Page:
my attempt at blending the arts I cherish
she pulled the coat a little tighter around her on that cold March day, as Tennessee held onto winter as long as possible. occupying the passenger seat, her eyes scanned out the windows taking in unfamiliar territory as mother drove them across several counties. her nerves gradually, quietly began to rattle as the car neared their destination; she’d never interviewed anyone, especially not a ninety year-old man or for thirty percent of her college US History grade. when she had found he fit the category of the project, she was outwardly happy and inwardly anxious. moons before, in 1941, as a gangly 18 year-old, he shipped off into the Pacific arena to fight a war, and he was her step-great-grandfather.
the little family hurried inside out of the cold, only to be welcomed by dimly lit corridors and faded olive-colored walls as unpleasant smells drifted above their heads. she frowned to think he spent his days confined here, cut off from the other world she lived in. she raced through the questions she’d prepared in her head, but what if she didn’t have enough background information to know what he’s talking about or what if she couldn’t even hear him well enough or what, what if she didn’t honor his story the way it ought to have been?
she set up the recorder, kept fingering through her notes, and then it just began. as simple as that. though fragmented at the beginning, an old world was forming before her as she envisioned a mere boy landing with his division on Guadalcanal with an ancient WWI weapon in hand mustering the courage to do the unthinkable. from gentle Tennessee to the sultry Solomon Islands, it was a little more of “seeing the world” than he had imagined. he talked of the lengthy, stormy journey out over the Pacific, he talked of the foul conditions of bug-infested island, he talked of the incompetent commander, but mostly he talked of the fighting.
she tried to keep a straight face as the recounting became more and more detailed: boys throwing up after their first mortal shot found an opposing human body, clothes that began to mold and rot, bug bites that swelled and festered, soldiers sharing foxholes with lonely, large lizards, not talking amongst themselves about their fallen friends, and that one night when he watched a fellow down on his left kill 200 men with one machine gun.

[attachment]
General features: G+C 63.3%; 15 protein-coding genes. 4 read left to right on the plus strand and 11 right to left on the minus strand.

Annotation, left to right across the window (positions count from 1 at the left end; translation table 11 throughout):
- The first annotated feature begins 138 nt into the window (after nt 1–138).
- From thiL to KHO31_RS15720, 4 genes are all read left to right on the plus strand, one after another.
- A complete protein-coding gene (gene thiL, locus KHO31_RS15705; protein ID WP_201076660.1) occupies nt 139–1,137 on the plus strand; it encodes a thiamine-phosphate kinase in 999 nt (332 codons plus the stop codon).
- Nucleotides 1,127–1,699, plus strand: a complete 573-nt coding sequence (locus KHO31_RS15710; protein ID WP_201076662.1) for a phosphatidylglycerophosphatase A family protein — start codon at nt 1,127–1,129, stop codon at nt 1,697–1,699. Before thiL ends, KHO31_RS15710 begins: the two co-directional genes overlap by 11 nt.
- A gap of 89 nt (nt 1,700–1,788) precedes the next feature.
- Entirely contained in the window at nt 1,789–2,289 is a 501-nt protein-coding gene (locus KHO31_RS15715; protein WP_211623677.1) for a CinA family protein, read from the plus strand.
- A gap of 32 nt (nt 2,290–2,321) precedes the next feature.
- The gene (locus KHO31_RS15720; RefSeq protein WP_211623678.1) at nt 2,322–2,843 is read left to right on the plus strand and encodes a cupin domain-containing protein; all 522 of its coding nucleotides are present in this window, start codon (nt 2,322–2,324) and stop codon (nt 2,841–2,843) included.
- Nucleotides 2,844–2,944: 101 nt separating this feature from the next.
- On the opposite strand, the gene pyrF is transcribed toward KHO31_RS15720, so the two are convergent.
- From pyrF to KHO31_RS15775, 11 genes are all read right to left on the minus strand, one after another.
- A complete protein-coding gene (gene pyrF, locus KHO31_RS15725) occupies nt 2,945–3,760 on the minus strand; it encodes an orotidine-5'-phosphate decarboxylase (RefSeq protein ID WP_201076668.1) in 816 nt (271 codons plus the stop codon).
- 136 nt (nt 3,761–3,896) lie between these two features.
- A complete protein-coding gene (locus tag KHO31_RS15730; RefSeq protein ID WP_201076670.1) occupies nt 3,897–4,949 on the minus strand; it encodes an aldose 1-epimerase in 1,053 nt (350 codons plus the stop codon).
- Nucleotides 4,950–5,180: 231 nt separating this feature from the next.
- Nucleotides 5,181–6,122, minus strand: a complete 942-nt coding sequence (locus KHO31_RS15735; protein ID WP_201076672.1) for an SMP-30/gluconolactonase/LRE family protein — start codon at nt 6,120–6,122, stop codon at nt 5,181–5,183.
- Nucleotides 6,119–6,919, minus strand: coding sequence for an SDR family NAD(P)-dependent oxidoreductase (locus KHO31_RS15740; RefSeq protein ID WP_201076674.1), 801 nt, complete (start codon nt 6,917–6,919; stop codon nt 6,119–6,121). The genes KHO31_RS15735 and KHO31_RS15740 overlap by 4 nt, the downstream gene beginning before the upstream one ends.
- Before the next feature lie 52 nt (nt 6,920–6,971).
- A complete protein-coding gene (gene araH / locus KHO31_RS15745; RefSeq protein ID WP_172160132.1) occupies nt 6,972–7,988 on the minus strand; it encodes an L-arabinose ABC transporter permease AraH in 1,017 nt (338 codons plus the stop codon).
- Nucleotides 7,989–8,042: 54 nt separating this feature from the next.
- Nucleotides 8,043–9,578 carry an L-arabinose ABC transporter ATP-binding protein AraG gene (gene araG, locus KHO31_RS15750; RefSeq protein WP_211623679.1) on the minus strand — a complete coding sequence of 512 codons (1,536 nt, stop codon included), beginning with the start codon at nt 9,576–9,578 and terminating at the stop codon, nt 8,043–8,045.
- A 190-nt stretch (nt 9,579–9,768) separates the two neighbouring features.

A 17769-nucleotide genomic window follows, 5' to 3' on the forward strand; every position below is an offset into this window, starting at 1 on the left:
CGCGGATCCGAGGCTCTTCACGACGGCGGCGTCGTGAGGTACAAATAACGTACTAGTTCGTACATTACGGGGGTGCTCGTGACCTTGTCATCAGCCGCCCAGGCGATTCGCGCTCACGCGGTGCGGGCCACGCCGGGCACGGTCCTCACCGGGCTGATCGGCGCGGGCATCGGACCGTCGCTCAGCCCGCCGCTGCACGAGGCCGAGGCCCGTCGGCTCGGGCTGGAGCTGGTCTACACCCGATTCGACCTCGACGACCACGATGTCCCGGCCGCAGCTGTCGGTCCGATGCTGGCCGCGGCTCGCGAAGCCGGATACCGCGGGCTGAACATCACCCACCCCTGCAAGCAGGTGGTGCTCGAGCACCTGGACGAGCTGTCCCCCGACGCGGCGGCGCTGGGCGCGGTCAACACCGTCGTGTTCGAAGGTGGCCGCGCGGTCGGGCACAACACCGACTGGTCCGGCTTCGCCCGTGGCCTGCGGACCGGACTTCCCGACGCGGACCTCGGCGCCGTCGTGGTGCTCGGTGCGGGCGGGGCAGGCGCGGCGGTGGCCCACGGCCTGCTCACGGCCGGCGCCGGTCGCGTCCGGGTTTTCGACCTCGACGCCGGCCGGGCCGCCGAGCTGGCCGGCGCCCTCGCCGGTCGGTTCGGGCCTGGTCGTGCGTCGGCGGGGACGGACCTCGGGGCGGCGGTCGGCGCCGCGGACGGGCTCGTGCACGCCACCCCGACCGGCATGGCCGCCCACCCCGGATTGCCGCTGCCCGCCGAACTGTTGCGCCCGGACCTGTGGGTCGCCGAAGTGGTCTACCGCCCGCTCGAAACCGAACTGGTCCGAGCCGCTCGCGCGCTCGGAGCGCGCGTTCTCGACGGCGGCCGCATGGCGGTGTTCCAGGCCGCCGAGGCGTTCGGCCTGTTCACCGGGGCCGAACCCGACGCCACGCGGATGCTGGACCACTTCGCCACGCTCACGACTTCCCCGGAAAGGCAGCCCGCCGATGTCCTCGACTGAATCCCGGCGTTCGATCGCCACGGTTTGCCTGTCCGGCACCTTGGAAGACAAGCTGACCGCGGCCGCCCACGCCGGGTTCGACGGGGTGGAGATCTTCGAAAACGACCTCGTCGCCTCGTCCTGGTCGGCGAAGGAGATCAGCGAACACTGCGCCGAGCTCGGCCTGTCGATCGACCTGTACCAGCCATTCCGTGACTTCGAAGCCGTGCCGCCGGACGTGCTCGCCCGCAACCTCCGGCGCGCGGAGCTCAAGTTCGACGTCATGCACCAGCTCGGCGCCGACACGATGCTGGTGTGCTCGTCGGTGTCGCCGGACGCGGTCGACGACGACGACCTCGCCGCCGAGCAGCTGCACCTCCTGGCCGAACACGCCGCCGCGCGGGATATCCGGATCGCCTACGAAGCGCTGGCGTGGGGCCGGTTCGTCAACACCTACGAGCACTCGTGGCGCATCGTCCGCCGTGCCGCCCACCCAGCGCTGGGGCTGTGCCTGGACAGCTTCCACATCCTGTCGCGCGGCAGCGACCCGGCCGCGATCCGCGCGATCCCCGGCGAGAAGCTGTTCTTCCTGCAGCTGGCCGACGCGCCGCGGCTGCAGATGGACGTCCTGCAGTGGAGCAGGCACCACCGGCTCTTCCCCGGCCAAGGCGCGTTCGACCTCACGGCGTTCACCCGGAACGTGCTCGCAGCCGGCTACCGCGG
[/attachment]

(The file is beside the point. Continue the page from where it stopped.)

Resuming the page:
the interview ended with him reminding her how terrible war is and that heroism is merely doing what you must when the moment presents itself. but all the next week she couldn’t shake the story she’d heard and the places he’d taken her in one unsuspecting hour. as she clicked through black and whites of soldiers stationed at Guadalcanal, she secretly wondered if he was one of the faces in the pictured crowd, for not only had he gone and fought honorably, but he had survived. all her life, he had simply been her great-grandfather that worked out in his yard, sporting his faded striped shirt and large, floppy hat. but now, now he was, in fact, a hero.
I celebrate George Boykin and his bravery, his honor, and his willingness to defend his country in World War II. Thank you, Papa George, for your courageous heart and your story that shall not be forgotten or overlooked.
what if poems could be symphonies, and people their orchestra?
My semester abroad living in Bath, England and traveling across Europe.
Beautiful photos of hiking and other outdoor adventures.
Art and Design by Kathryn Buncik
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"...that the Lord has made."
my adventurous semester across the big blue